The Scandinavian mediation initiative CPH Mediation & Negotiation is expanding to include Norway, and is now represented in Denmark, Sweden and Norway. Lawyer and mediator Morten Tveten, who is the director of the Norwegian Bar Association’s Mediation Center – mekling.no, joins the collaboration.
With mediation, interest-based negotiation and constructive conflict resolution as its focal point, CPH Mediation & Negotiation is a joint Scandinavian collaboration based in Copenhagen, Stockholm and Oslo with the aim of helping companies and organizations in Scandinavia to handle disputes and conflicts in an efficient and predictable way to achieve the best possible commercial results – and at the same time keeping costs down.
The intention is to resolve commercial disputes and conflicts through negotiation and mediation efficiently, quickly and as early as possible with a focus on finding collaborative solutions.
The companies get access to Scandinavia’s largest network
With Morten Tveten’s entry into the collaboration, CPH Mediation & Negotiation is now represented in all the Scandinavian countries and the customers thus gain access to the best competencies and largest networks within out-of-court dispute resolution in Scandinavia.
“CPH Mediation & Negotiation is a catalyst for joint use and development of out-of-court dispute resolution in a Scandinavian perspective,” Morten Tveten explains. “For instance, our clients get access to a significantly broader competence base for choosing mediators. In particular when dealing with international parties in construction we experience a strong desire/requirement to bring in mediators with international experience and independency of the national legal society to ensure credible objectivity.”
And Gert Nilsson Eldrimner adds:
“Today many construction projects are international, with parties from different countries, which also applies to Scandinavia. From time to time cross-border construction conflicts which must be resolved are likely to arise, and oftentimes through mediation. Especially in cross-border disputes, a mediator from each Scandinavian country involved (“co-mediation”) is appropriate. “
Companies want effective solutions based on more than just legal opinions
Negotiation is the basis of most commercial agreements. But often things do not go as expected. There may be a need to adjust the agreements, align expectations and sometimes to renegotiate to avoid disputes and conflicts, and sometimes you have to return to the negotiating table to find the commercially correct solution to avoid ending up in court or arbitration.
Disagreements in commercial matters, disputes and conflicts are most often rooted in human factors, such as poor communication, misunderstandings and mistrust combined with conflicting interests and unwillingness to focus on the other party’s interests. All of these factors make it more difficult for the parties involved to find the best commercial solution themselves, and here the choice of the right advisory competencies can be of decisive importance.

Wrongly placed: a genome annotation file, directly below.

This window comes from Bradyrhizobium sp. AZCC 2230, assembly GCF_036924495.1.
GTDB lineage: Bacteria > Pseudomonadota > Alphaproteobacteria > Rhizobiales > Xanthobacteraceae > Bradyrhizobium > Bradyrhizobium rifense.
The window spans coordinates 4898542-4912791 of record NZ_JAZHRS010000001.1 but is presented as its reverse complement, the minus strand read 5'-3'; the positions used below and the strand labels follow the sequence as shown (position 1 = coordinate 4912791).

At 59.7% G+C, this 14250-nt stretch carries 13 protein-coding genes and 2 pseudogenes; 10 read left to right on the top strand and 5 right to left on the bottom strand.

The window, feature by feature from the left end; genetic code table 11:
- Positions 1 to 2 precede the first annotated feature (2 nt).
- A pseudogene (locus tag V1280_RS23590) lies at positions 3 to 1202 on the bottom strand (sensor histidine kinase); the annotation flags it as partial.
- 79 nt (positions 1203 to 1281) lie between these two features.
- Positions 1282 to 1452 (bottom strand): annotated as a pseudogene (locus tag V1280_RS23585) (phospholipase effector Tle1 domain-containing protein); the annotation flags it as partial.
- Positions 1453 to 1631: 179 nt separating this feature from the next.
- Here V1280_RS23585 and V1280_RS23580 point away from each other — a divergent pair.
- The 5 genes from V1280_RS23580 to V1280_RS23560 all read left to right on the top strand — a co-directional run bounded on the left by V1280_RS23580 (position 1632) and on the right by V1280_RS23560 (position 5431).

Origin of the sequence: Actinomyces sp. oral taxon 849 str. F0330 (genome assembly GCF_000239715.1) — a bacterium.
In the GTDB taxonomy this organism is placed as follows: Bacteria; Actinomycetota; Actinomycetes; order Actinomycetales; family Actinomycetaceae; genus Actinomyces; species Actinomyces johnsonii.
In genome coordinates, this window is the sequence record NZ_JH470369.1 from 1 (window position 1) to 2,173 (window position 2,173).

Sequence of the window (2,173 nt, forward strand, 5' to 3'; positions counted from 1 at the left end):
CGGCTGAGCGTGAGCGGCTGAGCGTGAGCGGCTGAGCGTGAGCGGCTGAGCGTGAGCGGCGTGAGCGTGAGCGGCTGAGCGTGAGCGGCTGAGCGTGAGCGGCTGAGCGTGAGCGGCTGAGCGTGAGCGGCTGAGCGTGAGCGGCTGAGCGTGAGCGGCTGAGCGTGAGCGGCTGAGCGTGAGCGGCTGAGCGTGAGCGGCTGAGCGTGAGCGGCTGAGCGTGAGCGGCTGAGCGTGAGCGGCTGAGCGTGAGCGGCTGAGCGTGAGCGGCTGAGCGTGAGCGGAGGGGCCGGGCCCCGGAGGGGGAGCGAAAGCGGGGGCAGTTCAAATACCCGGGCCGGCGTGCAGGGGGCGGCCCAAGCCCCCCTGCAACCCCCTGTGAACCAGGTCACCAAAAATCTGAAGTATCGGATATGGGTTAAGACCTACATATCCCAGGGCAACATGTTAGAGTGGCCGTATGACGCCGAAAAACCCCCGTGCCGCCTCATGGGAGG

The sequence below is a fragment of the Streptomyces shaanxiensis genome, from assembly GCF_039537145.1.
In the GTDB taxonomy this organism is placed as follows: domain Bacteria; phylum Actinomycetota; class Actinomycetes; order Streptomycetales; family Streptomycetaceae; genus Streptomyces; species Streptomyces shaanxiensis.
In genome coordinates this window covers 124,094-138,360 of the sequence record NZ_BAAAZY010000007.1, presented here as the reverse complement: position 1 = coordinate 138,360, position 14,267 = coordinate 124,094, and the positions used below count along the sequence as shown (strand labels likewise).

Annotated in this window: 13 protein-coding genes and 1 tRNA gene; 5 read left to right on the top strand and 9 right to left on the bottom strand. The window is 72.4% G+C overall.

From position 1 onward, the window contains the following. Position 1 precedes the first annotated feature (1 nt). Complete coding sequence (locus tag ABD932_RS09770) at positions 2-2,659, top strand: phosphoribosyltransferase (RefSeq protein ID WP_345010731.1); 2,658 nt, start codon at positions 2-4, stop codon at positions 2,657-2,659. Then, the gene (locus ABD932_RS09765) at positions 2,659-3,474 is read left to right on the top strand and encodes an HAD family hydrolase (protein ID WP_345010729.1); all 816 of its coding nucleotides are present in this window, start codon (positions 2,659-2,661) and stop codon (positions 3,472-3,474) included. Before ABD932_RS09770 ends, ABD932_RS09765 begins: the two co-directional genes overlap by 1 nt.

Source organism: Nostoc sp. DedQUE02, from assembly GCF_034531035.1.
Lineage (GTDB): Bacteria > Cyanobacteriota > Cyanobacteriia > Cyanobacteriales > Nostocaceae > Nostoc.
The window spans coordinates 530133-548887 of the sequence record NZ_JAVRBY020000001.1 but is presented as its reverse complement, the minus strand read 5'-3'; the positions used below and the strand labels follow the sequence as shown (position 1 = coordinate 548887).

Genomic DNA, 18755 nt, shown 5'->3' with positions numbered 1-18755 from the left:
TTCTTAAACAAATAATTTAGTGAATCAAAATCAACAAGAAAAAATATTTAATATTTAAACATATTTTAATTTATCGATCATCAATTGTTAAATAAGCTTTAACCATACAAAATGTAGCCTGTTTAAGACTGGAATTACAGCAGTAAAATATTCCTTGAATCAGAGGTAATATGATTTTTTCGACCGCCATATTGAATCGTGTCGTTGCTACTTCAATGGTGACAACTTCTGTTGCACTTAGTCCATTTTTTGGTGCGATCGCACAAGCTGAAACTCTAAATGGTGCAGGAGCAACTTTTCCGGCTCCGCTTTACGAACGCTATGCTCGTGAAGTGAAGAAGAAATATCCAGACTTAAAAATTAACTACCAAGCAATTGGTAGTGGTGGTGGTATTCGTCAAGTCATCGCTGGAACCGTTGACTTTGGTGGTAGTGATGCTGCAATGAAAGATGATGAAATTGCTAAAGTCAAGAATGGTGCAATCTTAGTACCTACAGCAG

In addition to his background as a lawyer and mediator, Morten Tveten also has significant experience from the business world, e.g. as Executive Director for Rambøll.
“I think I can bring with me a practical experience that can contribute significantly in our counselling. During my time in Rambøll, I learned how many resources were wasted on conflict management in construction,” Morten Tveten explains. “This applies to legal costs in connection with court cases, but not least also the use of internal resources to obtain documentation and “evidence”. These are resources that could have been used to make money on technical tasks instead.”
Often minor unresolved issues pile up, and the frustrations over the unresolved issues sometimes lead to cases growing into legal disputes which quickly turn into “issues of principle” that are resolved by lawyers through lengthy and expensive legal proceedings in court or by arbitration. Many times, however, the problems are not about law at all, and the legal processes end up closing the doors to the appropriate solutions.
“Through the work in Rambøll, among other things, I have gained a deeper understanding of similarities and common opportunities for multinational cooperation on conflict resolution, while at the same time realizing that there are also differences that are important to be aware of.”
By using acompetent negotiation advisers, companies can get help to prepare, organize and carry out negotiations so that the focus is maintained on finding the best commercial solutions. Sometimes it can be done through ordinary negotiations and other times, it can be beneficial to also involve a mediator to facilitate the negotiations.
Fast and effective resolution of commercial conflict
Interest-based negotiations and mediation are modern, fast and efficient ways of resolving commercial disputes. Whether there are two or more parties, the aim is to resolve the disputes through dialogue and negotiation with the aim of reaching a solution tailored to the interests and needs of the parties.
No matter how complex the dispute is, or how many parties are involved, there are usually good opportunities to find better solutions through negotiation and mediation,” Thomas Samsø Bloch explains. “Solutions that can save companies both time and money, and most often with the valuable side benefit that business relationships are maintained and sometimes even improved. Something you rarely experience after a lawsuit or arbitration.“
Most companies rarely have a commercial interest in leaving significant business decisions to a judge or an arbitrator. Companies have a far greater interest in maintaining control and keeping disputes on the negotiating track, so that they can move forward quickly and efficiently, keep costs down and focus on future collaborations rather than past disagreements.